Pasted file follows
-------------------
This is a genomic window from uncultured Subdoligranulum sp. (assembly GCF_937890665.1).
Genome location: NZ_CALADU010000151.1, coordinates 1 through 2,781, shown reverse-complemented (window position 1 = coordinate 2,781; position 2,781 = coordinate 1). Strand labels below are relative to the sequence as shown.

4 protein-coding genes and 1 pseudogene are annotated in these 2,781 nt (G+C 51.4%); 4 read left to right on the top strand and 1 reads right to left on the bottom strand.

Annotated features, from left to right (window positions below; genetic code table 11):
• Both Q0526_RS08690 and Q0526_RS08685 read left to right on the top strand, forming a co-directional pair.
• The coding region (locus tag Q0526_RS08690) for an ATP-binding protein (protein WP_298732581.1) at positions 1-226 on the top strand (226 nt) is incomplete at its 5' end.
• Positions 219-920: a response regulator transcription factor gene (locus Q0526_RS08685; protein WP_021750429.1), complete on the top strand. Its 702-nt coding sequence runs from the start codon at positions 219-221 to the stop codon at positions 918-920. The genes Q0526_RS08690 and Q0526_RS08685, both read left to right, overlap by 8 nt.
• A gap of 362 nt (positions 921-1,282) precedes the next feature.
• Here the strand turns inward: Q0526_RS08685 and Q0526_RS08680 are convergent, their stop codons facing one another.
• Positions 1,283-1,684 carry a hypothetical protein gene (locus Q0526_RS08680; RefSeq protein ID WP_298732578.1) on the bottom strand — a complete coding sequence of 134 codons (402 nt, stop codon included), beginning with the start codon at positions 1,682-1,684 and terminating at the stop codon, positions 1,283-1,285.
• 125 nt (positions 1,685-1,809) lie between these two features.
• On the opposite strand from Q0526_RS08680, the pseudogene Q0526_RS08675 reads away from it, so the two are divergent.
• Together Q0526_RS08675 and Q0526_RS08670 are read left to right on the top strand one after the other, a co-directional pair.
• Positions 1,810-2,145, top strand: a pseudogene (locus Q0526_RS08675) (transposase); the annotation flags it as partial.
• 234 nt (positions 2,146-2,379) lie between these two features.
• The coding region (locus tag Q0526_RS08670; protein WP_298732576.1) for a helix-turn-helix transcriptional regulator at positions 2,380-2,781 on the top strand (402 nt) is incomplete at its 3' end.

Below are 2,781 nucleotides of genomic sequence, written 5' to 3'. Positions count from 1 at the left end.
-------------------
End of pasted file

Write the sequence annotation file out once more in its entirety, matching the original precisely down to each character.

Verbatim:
This is a genomic window from uncultured Subdoligranulum sp. (assembly GCF_937890665.1).
Genome location: NZ_CALADU010000151.1, coordinates 1 through 2,781, shown reverse-complemented (window position 1 = coordinate 2,781; position 2,781 = coordinate 1). Strand labels below are relative to the sequence as shown.

4 protein-coding genes and 1 pseudogene are annotated in these 2,781 nt (G+C 51.4%); 4 read left to right on the top strand and 1 reads right to left on the bottom strand.

Annotated features, from left to right (window positions below; genetic code table 11):
• Both Q0526_RS08690 and Q0526_RS08685 read left to right on the top strand, forming a co-directional pair.
• The coding region (locus tag Q0526_RS08690) for an ATP-binding protein (protein WP_298732581.1) at positions 1-226 on the top strand (226 nt) is incomplete at its 5' end.
• Positions 219-920: a response regulator transcription factor gene (locus Q0526_RS08685; protein WP_021750429.1), complete on the top strand. Its 702-nt coding sequence runs from the start codon at positions 219-221 to the stop codon at positions 918-920. The genes Q0526_RS08690 and Q0526_RS08685, both read left to right, overlap by 8 nt.
• A gap of 362 nt (positions 921-1,282) precedes the next feature.
• Here the strand turns inward: Q0526_RS08685 and Q0526_RS08680 are convergent, their stop codons facing one another.
• Positions 1,283-1,684 carry a hypothetical protein gene (locus Q0526_RS08680; RefSeq protein ID WP_298732578.1) on the bottom strand — a complete coding sequence of 134 codons (402 nt, stop codon included), beginning with the start codon at positions 1,682-1,684 and terminating at the stop codon, positions 1,283-1,285.
• 125 nt (positions 1,685-1,809) lie between these two features.
• On the opposite strand from Q0526_RS08680, the pseudogene Q0526_RS08675 reads away from it, so the two are divergent.
• Together Q0526_RS08675 and Q0526_RS08670 are read left to right on the top strand one after the other, a co-directional pair.
• Positions 1,810-2,145, top strand: a pseudogene (locus Q0526_RS08675) (transposase); the annotation flags it as partial.
• 234 nt (positions 2,146-2,379) lie between these two features.
• The coding region (locus tag Q0526_RS08670; protein WP_298732576.1) for a helix-turn-helix transcriptional regulator at positions 2,380-2,781 on the top strand (402 nt) is incomplete at its 3' end.

Below are 2,781 nucleotides of genomic sequence, written 5' to 3'. Positions count from 1 at the left end.